Vacancy rates still declining in a strong office letting market
The main 15 European office markets experienced a slower pace in occupational activity in Q2 overall, which mostly stems from reduction in large unit lettings in Europe’s biggest cities. With an aggregate 4.75 million sqm of lettings in H1 2019, volumes decreased by almost 2% compared to H1 2018. However, this level of take-up is still good as it is the 2nd best performance of the decade and as some markets continue to achieve records.
Central Paris and Central London were the most affected by slowdown in occupation rates. Volumes dropped to 996,000 sqm (-16%) for Paris and 549,000 sqm (-18%) for London, although both remained in line with their 10- year average. More encouragingly, expectations for large unit deals by the end of the year in Paris are high, whereas London is performing better than expected in the context of the approaching Brexit deadline. Despite the weaker economy in the country, the four main German markets continue to perform extremely well, with a 5% increase in volumes. Berlin (418,000 sqm, +9%) and Hamburg (306,000 sqm, +23%) both set new all-time highs, and Munich regained its position as the leading German market, despite a drop in volumes (428,000 sqm, -8%). The Frankfurt market grew by almost 3% (281,000 sqm). Thanks to an exceptional Q1 and a dynamic Q2, the Brussels office market recorded a 125% increase over 6 months. The private sector drove the market, accounting for 91% of Q2 take-up. Madrid (342,000 sqm, +35%) recorded its best H1 since 2007 and Barcelona (250,000 sqm, +25%) and Milan (242,000 sqm, +18%) their best H1 ever. Prague (156,000 sqm, +6%) also came close to its record.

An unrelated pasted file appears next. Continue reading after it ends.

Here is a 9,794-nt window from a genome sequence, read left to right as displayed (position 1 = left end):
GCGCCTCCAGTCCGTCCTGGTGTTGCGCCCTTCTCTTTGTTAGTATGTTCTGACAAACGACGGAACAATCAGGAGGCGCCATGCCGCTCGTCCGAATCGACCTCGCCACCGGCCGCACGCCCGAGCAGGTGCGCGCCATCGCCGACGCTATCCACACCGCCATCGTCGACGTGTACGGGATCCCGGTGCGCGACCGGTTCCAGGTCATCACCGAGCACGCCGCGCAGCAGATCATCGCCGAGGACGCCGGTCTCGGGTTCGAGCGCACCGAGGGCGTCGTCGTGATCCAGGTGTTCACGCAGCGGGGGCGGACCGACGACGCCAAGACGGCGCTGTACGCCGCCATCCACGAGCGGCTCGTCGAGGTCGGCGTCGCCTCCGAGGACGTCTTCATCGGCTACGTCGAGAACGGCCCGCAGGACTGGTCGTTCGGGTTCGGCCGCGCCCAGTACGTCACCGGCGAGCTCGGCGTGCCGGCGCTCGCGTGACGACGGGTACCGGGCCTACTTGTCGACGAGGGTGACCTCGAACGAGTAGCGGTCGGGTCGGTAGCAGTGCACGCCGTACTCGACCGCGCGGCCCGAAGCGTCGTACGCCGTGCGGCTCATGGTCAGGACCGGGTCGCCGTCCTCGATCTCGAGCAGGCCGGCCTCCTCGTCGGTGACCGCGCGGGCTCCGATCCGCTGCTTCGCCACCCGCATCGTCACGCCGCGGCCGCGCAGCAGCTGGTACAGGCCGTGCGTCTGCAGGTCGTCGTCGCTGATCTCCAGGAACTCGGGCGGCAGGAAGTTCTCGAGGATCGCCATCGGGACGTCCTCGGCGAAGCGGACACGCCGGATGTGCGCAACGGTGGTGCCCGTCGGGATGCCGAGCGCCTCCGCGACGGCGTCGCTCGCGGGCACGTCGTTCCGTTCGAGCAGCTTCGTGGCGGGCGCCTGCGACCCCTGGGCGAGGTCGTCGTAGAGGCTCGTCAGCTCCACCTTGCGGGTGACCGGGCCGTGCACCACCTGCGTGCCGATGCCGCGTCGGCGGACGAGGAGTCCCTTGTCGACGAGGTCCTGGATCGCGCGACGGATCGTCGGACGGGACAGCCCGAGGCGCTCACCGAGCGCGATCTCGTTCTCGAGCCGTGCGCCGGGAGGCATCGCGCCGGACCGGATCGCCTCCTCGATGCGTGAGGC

The average vacancy rate in Europe reached 6.2% at the end of H1, representing an 80 bps fall year-on-year. The share of empty premises contracted in most markets, except in Bucharest. The lowest vacancy rate in Europe was still recorded in Berlin (1.7%), followed by Munich (2.2%) and Luxembourg (4.3%). Vacancy dropped the most in Warsaw (-260 bps), whereas Lisbon (-210 bps), Amsterdam (-190 bps), and Dublin (-180 bps) also saw important declines in vacancy. In Brussels, vacant office space fell below the 1 million sqm mark for the first time in over 15 years.
Prime rental values remained steady or increased in all main European markets, except in Central London (-2% vs. Q2 2018) where prime rents reached £1,211/m²/year. Hamburg (+11%, €360/m²/year) saw the most significant growth in rental values. Other big increases y-o-y were in Warsaw, Berlin (+9%), and Milan (+5%).